According to their July 2011 Economic Outlook, Freddie Mac economists are suggesting that the economy has hit a temporary "soft patch" rather than falling into a double dip recession.
The report indicates that the major issues currently weighing down the economy are likely temporary phenomenon that will begin to wain. The sluggish job market has been impacted by high energy costs, supply disruptions from national disasters and lack of confidence from consumers and business owners. Additional support is expected to come as the second round of Quantitative Easing by Federal Reserve beings to show in the markets fueling investment.
Although home-buyer affordability has remained at a 40-year high, the boosts in home sales have yet to appear. However, with consumers remaining concerned about their financial security, decisions on major purchases, such as homes are being delayed. Plus, with expected home-value appreciation expected to be modest, current renters are more comfortable continuing to rent.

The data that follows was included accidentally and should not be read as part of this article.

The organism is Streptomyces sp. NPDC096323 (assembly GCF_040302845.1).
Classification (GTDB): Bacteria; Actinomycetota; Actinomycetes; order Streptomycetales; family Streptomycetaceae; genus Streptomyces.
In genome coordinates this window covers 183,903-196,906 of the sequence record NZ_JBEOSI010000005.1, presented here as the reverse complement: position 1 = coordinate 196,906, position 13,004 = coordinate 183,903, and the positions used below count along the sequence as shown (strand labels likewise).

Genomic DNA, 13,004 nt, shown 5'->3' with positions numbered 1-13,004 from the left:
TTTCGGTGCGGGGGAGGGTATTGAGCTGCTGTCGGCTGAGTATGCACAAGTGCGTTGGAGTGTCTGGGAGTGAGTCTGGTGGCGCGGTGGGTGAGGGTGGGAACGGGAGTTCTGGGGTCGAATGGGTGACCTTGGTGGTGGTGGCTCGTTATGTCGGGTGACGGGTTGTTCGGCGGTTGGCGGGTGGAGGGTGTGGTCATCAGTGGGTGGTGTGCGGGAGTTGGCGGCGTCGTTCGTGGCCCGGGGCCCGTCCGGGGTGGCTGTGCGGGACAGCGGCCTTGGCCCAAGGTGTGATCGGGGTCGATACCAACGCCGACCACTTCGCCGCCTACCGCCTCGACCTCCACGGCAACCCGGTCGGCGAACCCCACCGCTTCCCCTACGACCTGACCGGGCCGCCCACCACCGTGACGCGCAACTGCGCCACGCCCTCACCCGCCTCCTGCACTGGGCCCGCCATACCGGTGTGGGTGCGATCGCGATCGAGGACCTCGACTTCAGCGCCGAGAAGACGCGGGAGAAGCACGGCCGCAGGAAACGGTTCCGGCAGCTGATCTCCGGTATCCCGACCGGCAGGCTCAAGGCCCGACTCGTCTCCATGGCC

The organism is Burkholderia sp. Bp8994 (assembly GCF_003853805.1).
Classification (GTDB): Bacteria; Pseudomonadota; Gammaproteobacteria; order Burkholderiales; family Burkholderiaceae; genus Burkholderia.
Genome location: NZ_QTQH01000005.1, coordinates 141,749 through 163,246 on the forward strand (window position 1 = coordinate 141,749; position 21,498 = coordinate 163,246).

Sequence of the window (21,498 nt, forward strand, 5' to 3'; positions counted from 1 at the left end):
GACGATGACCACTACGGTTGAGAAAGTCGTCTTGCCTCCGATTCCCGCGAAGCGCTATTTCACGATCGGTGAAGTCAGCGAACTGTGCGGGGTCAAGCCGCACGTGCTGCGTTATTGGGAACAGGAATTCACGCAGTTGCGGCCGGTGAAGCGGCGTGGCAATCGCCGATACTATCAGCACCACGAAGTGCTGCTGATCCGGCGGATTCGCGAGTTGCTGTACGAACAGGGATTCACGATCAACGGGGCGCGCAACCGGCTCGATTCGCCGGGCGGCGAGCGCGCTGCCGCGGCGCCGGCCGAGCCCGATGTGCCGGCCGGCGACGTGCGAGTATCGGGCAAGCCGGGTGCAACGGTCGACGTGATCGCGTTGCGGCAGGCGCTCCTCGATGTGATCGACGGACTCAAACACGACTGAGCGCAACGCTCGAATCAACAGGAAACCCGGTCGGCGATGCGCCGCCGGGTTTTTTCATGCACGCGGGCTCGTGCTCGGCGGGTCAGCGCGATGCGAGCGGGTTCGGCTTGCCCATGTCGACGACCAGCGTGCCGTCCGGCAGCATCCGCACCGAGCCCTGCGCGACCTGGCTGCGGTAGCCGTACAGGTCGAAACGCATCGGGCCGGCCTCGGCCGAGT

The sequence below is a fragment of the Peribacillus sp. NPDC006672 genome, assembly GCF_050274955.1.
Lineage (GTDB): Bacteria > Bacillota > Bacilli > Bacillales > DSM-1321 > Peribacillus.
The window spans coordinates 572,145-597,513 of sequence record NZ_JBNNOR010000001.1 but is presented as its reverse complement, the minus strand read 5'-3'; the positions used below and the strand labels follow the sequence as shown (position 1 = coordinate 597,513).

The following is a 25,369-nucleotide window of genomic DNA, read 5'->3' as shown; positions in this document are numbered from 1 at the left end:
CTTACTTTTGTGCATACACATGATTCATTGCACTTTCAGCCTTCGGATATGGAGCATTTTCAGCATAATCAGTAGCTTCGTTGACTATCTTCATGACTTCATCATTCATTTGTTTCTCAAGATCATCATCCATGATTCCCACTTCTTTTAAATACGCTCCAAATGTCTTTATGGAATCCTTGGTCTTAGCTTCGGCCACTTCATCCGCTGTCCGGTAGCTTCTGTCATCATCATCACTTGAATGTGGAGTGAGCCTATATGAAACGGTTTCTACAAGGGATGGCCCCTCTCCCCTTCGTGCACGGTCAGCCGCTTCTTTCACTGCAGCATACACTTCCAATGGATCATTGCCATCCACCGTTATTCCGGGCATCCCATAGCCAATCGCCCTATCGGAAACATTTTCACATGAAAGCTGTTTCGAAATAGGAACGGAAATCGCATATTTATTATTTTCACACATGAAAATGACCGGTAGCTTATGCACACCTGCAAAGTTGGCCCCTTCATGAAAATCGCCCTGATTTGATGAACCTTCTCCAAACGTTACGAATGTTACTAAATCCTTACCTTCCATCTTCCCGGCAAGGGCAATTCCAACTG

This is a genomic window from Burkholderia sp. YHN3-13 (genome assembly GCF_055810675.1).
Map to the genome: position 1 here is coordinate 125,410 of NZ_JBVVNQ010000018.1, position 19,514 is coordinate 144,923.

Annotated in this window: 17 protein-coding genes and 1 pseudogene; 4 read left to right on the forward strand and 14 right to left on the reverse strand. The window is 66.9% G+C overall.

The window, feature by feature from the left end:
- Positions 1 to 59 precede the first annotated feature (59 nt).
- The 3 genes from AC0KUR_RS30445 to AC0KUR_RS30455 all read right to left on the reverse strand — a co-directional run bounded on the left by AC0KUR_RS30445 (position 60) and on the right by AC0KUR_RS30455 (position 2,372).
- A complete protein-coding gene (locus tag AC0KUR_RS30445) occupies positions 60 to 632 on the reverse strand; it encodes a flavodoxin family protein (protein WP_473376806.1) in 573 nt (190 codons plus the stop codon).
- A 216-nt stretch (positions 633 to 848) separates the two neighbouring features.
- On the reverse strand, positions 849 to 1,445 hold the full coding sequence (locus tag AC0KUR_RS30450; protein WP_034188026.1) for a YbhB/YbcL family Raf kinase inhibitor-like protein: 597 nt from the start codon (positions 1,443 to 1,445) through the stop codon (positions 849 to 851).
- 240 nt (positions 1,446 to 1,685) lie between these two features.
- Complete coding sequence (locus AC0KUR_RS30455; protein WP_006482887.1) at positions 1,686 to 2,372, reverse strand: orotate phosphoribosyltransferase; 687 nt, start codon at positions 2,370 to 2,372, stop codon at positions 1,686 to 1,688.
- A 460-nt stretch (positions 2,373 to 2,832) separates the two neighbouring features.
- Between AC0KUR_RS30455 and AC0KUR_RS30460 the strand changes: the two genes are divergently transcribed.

"Single-family home sales will likely improve over the balance of 2011, in keeping with positive GDP forecasts for the United States. Home sales are expected to be up over 2010’s pace, perhaps by 3 to 5 percent," said Frank Nothaft, chief economist for Freddie Mac. "And after clear weakness in national price metrics through the first quarter, there are glimmers that the second quarter may be markedly better."
Reports by the Case-Schiller Home Price Indices and FHFA Purchase Only Index have shown slight increases in the recent months. While there may still be a decline in the second half of 2011, due primarily to the level of distressed sales in the market place, Nothaft expects that it will not fall to double dip levels and prices will have gradual improvement over time.